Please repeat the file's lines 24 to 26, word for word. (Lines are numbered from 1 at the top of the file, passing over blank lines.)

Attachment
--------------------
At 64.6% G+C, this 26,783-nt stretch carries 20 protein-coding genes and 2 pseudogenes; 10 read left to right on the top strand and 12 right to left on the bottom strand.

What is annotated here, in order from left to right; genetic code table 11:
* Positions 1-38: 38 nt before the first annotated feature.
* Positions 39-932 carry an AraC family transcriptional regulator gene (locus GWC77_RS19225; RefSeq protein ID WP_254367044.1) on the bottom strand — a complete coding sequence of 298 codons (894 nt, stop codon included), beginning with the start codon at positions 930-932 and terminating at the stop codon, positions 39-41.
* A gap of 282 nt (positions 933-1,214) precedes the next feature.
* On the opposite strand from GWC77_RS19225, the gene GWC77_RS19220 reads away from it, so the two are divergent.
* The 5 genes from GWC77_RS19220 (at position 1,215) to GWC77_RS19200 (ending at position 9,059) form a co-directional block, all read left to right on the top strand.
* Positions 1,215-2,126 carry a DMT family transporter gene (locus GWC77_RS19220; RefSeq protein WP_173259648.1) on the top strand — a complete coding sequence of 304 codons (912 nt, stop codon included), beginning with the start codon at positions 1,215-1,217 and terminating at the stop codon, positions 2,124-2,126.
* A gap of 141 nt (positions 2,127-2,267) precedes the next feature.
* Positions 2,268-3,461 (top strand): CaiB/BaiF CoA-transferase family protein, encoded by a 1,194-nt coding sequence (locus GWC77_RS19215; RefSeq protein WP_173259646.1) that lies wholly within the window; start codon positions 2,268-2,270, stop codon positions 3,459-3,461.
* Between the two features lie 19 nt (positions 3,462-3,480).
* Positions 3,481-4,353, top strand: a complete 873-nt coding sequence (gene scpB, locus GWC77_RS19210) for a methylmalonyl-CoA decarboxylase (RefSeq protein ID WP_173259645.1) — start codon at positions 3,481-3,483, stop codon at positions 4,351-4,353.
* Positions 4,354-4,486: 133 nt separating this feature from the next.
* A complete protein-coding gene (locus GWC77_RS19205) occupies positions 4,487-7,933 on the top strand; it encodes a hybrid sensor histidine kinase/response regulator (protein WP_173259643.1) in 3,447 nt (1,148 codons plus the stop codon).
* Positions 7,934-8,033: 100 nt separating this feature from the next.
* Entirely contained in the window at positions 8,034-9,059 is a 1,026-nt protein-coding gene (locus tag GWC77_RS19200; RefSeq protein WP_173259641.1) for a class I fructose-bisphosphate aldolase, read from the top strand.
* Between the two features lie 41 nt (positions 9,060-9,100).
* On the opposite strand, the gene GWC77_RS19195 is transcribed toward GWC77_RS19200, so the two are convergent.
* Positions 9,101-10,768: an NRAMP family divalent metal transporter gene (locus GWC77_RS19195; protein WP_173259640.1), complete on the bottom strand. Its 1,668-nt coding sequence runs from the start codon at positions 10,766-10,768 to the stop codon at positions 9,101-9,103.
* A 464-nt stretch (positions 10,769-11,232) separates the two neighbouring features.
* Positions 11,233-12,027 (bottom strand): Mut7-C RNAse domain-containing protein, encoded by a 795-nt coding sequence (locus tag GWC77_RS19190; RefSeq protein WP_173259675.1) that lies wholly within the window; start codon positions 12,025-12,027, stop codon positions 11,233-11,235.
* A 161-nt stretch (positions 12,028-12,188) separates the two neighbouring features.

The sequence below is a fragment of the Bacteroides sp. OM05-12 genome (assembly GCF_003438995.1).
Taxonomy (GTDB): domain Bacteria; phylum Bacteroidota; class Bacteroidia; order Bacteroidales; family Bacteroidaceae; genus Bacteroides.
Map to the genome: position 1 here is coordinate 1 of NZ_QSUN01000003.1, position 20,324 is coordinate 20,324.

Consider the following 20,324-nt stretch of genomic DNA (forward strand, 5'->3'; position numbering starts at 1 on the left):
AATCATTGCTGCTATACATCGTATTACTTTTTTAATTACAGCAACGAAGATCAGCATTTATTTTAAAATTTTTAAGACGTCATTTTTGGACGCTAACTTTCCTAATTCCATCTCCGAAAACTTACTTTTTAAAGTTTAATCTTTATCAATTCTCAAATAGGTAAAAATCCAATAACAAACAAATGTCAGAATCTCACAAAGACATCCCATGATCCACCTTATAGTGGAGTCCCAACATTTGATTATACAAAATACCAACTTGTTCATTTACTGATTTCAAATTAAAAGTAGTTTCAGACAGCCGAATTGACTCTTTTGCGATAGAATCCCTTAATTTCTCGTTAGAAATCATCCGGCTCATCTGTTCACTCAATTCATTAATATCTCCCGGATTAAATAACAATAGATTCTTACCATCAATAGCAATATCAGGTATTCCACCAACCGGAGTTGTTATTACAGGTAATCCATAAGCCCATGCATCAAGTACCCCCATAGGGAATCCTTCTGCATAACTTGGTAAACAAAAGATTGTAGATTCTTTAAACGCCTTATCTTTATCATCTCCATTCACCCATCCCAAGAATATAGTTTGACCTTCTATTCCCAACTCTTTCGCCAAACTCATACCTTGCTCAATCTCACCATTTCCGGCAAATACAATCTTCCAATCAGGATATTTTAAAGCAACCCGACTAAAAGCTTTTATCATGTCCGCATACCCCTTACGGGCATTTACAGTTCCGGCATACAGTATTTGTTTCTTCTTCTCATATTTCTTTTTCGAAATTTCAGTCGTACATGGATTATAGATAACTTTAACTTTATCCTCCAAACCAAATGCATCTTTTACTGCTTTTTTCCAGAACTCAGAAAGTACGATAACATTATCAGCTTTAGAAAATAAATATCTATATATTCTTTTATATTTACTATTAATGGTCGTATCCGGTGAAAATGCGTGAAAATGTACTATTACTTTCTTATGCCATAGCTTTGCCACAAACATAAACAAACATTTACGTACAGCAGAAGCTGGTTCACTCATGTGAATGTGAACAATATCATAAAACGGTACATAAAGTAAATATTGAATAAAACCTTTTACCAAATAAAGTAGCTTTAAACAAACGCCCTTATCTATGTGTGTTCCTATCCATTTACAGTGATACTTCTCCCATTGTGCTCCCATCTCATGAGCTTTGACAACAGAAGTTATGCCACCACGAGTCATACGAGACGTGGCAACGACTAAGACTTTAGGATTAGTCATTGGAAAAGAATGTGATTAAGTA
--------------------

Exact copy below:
Taxonomy (GTDB): domain Bacteria; phylum Bacteroidota; class Bacteroidia; order Bacteroidales; family Bacteroidaceae; genus Bacteroides.
Map to the genome: position 1 here is coordinate 1 of NZ_QSUN01000003.1, position 20,324 is coordinate 20,324.

Consider the following 20,324-nt stretch of genomic DNA (forward strand, 5'->3'; position numbering starts at 1 on the left):